Interdependency is what makes life work, whether nationalist or internationalist. When some may refer to globalist or nationalist visions of the world, we should define some terms here. The term globalist stems from the idea of globalization, wherein the interaction and integration of a vast swath of the world become the basis for the consideration of a unified idea of life.

In democratic parts of the world, the systems of governance get decided by elected officials given power by the population. The population who, in theory, are the most active at the most crucial times in a democracy, voting period, in the federal vote. National democracies and international democratic movements have been moving the trend line in the history of the world to more positive ends. This seems reasonably clear, as with Pew Research working on this particular research:

As of the end of 2017, 96 out of 167 countries with populations of at least 500,000 (57%) were democracies of some kind, and only 21 (13%) were autocracies. Nearly four dozen other countries – 46, or 28% – exhibited elements of both democracy and autocracy. Broadly speaking, the share of democracies among the world’s governments has been on an upward trend since the mid-1970s, and now sits just shy of its post-World War II record (58% in 2016).

Democracy is functioning better than many other systems of governance seen today, in spite of the changes in some of the international political, economic, and social scene, and the discontents and flaws in the system of democracy in a technocratic era. When we think of nationalists in North America, we think of negatives, as in ethnic nationalist visions of a ‘White America’ or White Nationalism.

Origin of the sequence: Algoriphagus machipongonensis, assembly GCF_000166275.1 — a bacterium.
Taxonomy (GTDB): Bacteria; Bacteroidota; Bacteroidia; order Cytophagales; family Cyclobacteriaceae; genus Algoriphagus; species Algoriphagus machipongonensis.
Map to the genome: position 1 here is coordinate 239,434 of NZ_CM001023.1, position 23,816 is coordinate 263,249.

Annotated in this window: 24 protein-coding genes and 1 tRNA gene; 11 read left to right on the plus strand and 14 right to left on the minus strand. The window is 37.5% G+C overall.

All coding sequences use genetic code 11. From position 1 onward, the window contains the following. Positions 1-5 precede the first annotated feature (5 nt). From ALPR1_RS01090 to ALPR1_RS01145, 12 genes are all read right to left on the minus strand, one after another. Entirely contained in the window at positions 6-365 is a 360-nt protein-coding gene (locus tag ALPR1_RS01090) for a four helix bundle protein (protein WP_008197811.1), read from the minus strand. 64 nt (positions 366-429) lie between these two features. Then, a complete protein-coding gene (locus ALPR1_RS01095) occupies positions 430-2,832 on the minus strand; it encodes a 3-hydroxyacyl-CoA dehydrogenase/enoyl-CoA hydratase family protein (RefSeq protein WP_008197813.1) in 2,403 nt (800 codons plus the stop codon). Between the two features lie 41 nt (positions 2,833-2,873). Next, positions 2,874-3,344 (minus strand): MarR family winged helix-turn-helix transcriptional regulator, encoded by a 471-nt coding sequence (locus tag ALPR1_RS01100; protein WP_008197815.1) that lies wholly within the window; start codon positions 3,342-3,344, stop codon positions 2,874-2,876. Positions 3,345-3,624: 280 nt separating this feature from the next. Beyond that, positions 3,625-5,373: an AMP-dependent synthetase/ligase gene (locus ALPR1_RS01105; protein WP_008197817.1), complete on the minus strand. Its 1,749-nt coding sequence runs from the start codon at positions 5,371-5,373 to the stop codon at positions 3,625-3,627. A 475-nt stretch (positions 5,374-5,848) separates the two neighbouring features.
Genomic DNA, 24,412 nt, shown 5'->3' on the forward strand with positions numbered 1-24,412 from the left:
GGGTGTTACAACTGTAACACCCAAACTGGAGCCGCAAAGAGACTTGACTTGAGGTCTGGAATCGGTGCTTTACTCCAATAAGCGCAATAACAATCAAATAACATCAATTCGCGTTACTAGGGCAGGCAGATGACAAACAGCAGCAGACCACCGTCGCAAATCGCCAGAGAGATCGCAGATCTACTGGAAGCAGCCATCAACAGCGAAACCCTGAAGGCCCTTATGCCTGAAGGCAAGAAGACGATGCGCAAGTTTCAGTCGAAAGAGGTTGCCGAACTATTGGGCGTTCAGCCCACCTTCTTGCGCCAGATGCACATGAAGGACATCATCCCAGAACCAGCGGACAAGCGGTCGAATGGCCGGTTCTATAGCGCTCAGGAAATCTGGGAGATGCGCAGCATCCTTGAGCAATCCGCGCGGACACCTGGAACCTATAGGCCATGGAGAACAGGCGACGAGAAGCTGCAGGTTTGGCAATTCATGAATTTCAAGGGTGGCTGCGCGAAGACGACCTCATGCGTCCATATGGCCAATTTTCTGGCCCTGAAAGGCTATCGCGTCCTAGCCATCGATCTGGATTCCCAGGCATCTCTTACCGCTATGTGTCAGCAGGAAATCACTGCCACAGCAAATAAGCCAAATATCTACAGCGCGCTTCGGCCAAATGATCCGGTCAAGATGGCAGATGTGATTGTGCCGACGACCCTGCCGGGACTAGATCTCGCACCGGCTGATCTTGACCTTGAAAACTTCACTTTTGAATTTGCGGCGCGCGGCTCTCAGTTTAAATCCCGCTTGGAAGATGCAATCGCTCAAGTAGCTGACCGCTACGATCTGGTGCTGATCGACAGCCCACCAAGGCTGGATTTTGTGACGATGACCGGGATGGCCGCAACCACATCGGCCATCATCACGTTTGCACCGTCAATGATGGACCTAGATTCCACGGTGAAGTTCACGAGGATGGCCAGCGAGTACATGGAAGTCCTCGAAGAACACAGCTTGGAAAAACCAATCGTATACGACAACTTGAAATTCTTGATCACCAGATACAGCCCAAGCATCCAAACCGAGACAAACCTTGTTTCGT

If you look at one of the main websites for white nationalists, Stormfront, they state, “We are a community of racial realists and idealists. Black, Hispanic, Asian and Jewish Nationalists openly support their racial interests, with American taxpayers even required to support the Jewish ethnostate of Israel. We are White Nationalists who support true diversity and a homeland for all peoples, including ours. We are the voice of the new, embattled White minority!”

The previous eras of America were more fraught in many ways, especially for black Americans in general and African Americans in particular. Lenny Bruce and others became extremely infamous for their work to talk about the undiscussable. Paul Mooney recalls, “When I was 16 or 17, I saw Lenny Bruce being taken to jail. They took him off stage because he talked about race.”

Certainly, the ‘browning’ of America continues apace based on demographics of the nation. Vox reported on this way back in 2018. A nation built from annexed land of the Mexican peoples, the murders even genocide of the Native Americans, and enslavement of different tribes of Africans forced to come to the Americas (North America) to work for nothing and by the pain of the whip held by a white hand.